In its written opinion, the court noted the physicians' summary judgment motions presented the following issue: "whether [p]lainiffs' proffered expert[, Dr. Eigen, ] is qualified as an expert under N.J.S.A. 2A:53A-41(a)(1) or N.J.S.A. 2A:53A-41(a)(2) as required under Nicholas v. Mynster, 213 N.J. 463 (2013)." The court determined that although Dr. Eigen is board certified in pediatrics and pediatric critical care, he did not satisfy the requirements of either N.J.S.A. 2A:53A-41(a)(2)(a) or N.J.S.A. 2A:53A-41(a)(2)(b), "which require either devotion to practice or the teaching requirement mandated for a board certified expert." The court concluded Dr. Eigen did not satisfy the statutory requirements because he "only devoted a small percentage of his practice time to pediatric critical care in the year prior to the date of the alleged malpractice[.]"

         In separate orders dated September 22, 2015, the court barred Dr. Eigen's testimony against Drs. Siegel and Friedman, and granted summary judgment in their favor, and barred Dr. Eigen's testimony against Dr. Percy. Two weeks later, the court entered an order granting Dr. Percy summary judgment.

         In October 2015, plaintiffs moved for an order permitting Dr. Eigen to testify as to the standard of care and causation against HUMC. Plaintiffs argued the court's order barring Dr. Eigen's testimony as to the defendant physicians under the Patients First Act did not preclude him from testifying as an expert against HUMC.

         After hearing argument, the court denied the motion in a December 11, 2015 order. In its written opinion, the court noted plaintiffs' liability claims against HUMC were premised on the hospital's alleged vicarious liability for the negligence of the defendant physicians, who the court found were "employees of HUMC. The court reasoned that its prior disqualification of Dr. Eigen as an expert against the physicians precluded his testimony against the hospital, and found it could not "allow [p]laintiff[s] to bootstrap into evidence the excluded testimony of [the] dismissed defendant doctors['] deviation [from] the standard of care under the circumstances." The court determined that plaintiffs could not use Dr. Eigen's testimony to support their claim HUMC is liable due to the defendant physicians' deviation from the standard of care because Dr. Eigen was not qualified to testify concerning the physicians' alleged negligence under the Patients First Act. The court concluded Dr. Eigen was not permitted to testify as to HUMC's alleged deviation from the standard of care "because it would violate the rule of N.J.S.A. 2A:53A-41(a) et. seq."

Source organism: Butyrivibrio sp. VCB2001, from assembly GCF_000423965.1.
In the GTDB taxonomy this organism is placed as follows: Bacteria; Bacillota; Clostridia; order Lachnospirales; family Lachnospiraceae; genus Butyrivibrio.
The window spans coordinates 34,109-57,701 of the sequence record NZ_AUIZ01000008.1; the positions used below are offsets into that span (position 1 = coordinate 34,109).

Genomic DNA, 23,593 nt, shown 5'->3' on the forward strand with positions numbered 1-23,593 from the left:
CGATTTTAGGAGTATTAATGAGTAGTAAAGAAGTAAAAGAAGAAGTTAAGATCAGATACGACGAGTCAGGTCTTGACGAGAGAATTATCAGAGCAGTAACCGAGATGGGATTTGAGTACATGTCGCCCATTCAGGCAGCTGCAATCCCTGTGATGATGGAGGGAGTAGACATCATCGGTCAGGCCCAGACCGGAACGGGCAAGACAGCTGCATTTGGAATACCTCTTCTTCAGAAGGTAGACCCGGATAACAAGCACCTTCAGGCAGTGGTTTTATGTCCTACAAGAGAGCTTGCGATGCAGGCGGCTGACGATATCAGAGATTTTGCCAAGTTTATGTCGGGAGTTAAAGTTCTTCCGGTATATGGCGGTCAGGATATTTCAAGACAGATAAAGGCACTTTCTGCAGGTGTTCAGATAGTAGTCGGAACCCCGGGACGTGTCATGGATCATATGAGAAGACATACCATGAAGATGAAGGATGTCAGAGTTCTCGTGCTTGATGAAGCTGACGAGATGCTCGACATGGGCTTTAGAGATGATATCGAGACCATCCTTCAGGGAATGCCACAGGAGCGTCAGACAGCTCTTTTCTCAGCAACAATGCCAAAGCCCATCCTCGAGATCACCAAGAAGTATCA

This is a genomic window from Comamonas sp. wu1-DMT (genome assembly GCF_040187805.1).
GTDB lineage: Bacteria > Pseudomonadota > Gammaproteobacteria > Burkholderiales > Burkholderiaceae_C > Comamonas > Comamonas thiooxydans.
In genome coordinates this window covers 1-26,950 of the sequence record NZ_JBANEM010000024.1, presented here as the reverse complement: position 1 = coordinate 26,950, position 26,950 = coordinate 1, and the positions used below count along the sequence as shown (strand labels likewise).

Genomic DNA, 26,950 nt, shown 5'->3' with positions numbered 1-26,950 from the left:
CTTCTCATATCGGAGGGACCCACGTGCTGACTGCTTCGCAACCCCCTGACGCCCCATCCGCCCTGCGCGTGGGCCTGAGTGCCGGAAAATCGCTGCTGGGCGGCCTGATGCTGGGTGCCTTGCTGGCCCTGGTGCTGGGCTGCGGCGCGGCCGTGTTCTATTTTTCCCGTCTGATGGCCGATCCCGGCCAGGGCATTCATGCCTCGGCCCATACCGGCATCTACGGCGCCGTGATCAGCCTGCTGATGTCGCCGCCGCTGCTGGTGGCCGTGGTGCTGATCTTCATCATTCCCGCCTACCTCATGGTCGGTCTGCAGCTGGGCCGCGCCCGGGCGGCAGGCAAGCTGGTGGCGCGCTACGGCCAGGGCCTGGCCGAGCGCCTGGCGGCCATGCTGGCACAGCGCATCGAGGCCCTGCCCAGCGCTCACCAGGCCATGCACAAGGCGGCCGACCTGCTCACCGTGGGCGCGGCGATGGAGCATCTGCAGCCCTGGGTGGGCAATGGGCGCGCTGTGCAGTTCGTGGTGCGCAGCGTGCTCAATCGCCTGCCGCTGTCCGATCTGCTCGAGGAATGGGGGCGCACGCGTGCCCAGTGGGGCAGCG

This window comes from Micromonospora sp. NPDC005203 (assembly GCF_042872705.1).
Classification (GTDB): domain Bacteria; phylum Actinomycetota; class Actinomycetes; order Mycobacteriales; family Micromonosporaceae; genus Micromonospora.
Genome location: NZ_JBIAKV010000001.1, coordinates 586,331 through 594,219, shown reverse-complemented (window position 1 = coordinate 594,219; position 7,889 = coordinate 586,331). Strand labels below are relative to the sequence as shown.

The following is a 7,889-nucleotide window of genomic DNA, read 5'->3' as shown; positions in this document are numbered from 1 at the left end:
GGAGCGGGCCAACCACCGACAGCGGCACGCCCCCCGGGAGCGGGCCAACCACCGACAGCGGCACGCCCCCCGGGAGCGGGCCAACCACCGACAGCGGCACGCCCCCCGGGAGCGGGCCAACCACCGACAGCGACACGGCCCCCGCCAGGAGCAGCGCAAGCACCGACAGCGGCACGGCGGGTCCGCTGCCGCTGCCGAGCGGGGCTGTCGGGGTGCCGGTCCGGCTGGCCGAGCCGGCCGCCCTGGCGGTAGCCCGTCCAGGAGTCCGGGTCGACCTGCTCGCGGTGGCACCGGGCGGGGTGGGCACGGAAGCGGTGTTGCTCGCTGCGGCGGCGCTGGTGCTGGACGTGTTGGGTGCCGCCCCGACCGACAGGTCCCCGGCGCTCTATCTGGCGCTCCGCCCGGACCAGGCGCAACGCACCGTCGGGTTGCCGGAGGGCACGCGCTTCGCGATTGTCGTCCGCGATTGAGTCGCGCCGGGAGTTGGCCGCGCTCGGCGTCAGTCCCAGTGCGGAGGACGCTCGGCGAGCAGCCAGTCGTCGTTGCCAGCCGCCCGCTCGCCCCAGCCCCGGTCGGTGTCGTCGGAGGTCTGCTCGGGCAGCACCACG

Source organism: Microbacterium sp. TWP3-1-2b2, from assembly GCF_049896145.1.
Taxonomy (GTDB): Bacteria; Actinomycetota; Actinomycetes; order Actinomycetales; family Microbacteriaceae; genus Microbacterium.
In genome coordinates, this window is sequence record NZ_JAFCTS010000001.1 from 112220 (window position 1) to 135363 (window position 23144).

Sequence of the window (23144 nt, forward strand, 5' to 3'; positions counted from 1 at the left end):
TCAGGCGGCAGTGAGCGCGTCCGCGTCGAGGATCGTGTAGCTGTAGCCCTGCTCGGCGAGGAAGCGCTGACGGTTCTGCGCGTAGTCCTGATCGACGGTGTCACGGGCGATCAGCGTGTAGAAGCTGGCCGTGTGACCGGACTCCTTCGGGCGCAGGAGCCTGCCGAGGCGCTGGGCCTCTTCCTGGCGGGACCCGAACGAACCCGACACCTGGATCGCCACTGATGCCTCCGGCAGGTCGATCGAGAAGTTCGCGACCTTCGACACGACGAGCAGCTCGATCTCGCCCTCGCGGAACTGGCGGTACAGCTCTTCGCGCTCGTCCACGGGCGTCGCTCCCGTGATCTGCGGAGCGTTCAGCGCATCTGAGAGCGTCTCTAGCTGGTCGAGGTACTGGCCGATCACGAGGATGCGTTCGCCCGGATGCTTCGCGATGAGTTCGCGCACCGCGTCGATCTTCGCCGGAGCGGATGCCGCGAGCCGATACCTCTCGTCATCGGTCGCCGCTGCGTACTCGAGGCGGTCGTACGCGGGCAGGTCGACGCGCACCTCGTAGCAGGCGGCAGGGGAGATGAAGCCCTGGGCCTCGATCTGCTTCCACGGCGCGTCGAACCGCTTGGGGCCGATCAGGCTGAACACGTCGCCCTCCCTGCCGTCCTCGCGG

Plaintiffs filed a motion to correct the court's December 11, 2015 order to permit Dr. Eigen to offer proximate causation testimony as to HUMC.[4] In a February 11, 2016 order, the court denied the motion. In its written opinion, the court found Dr. Eigen's proximate causation testimony would be "unduly prejudicial under the circumstances of this case" because he "disavowed" offering standard of care opinions as to HUMC in his reports and deposition. In addition, the court found that permitting Dr. Eigen to testify about proximate causation would be unduly prejudicial to HUMC because the court's order barring his testimony as to the defendant physicians would necessarily preclude HUMC from cross-examining Dr. Eigen about the physicians' alleged deviations from the standard of care.

         On February 17, 2016, HUMC moved for summary judgment claiming plaintiffs lacked expert testimony establishing proximate causation. Plaintiffs cross-moved to allow late service of an expert report from Dr. Emily Dawson and substitution of Dr. Dawson for Dr. Eigen as their expert. Plaintiffs argued that late submission of the report should be permitted because they could not have anticipated what they characterized as the court's "novel" rulings barring Dr. Eigen's testimony, and because Dr. Eigen retired and was no longer available.

         On June 3, 2016, the court denied plaintiffs' cross-motion, finding their need for a new expert was the result of their failure to comply with N.J.S.A. 2A:53A-41, and their request was made too late - a year and a half after the discovery end date and following seven scheduled trial dates. The court granted HUMC's summary judgment motion, finding plaintiffs lacked an expert on proximate cause that was essential to their malpractice claim. On ...